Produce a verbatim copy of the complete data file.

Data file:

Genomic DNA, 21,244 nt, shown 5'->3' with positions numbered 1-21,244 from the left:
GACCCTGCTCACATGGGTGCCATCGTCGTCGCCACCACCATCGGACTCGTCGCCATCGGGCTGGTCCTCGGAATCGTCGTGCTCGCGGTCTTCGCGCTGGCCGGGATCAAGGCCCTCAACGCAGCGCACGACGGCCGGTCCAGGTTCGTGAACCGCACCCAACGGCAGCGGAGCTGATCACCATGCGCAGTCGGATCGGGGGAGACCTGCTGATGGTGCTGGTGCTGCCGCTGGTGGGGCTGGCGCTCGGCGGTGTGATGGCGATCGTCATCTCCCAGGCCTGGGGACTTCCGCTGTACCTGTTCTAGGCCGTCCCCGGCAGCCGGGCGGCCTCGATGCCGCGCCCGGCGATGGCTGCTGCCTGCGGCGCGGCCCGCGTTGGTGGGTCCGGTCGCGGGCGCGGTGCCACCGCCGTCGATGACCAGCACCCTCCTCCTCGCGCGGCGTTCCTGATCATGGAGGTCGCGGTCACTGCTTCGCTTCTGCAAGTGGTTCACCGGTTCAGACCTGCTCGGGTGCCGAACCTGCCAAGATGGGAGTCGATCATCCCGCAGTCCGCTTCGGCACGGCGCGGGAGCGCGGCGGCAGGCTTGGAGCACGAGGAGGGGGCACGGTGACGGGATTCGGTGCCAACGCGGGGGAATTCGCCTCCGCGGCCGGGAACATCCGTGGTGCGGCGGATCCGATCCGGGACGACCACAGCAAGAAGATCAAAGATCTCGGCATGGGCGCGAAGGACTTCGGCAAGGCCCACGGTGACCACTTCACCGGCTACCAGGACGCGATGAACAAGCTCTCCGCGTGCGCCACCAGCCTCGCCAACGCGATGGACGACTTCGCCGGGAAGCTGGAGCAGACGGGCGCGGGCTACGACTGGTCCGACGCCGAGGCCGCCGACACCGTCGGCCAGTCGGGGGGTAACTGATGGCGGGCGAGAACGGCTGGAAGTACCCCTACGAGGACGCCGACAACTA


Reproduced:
Genomic DNA, 21,244 nt, shown 5'->3' with positions numbered 1-21,244 from the left:
GACCCTGCTCACATGGGTGCCATCGTCGTCGCCACCACCATCGGACTCGTCGCCATCGGGCTGGTCCTCGGAATCGTCGTGCTCGCGGTCTTCGCGCTGGCCGGGATCAAGGCCCTCAACGCAGCGCACGACGGCCGGTCCAGGTTCGTGAACCGCACCCAACGGCAGCGGAGCTGATCACCATGCGCAGTCGGATCGGGGGAGACCTGCTGATGGTGCTGGTGCTGCCGCTGGTGGGGCTGGCGCTCGGCGGTGTGATGGCGATCGTCATCTCCCAGGCCTGGGGACTTCCGCTGTACCTGTTCTAGGCCGTCCCCGGCAGCCGGGCGGCCTCGATGCCGCGCCCGGCGATGGCTGCTGCCTGCGGCGCGGCCCGCGTTGGTGGGTCCGGTCGCGGGCGCGGTGCCACCGCCGTCGATGACCAGCACCCTCCTCCTCGCGCGGCGTTCCTGATCATGGAGGTCGCGGTCACTGCTTCGCTTCTGCAAGTGGTTCACCGGTTCAGACCTGCTCGGGTGCCGAACCTGCCAAGATGGGAGTCGATCATCCCGCAGTCCGCTTCGGCACGGCGCGGGAGCGCGGCGGCAGGCTTGGAGCACGAGGAGGGGGCACGGTGACGGGATTCGGTGCCAACGCGGGGGAATTCGCCTCCGCGGCCGGGAACATCCGTGGTGCGGCGGATCCGATCCGGGACGACCACAGCAAGAAGATCAAAGATCTCGGCATGGGCGCGAAGGACTTCGGCAAGGCCCACGGTGACCACTTCACCGGCTACCAGGACGCGATGAACAAGCTCTCCGCGTGCGCCACCAGCCTCGCCAACGCGATGGACGACTTCGCCGGGAAGCTGGAGCAGACGGGCGCGGGCTACGACTGGTCCGACGCCGAGGCCGCCGACACCGTCGGCCAGTCGGGGGGTAACTGATGGCGGGCGAGAACGGCTGGAAGTACCCCTACGAGGACGCCGACAACTA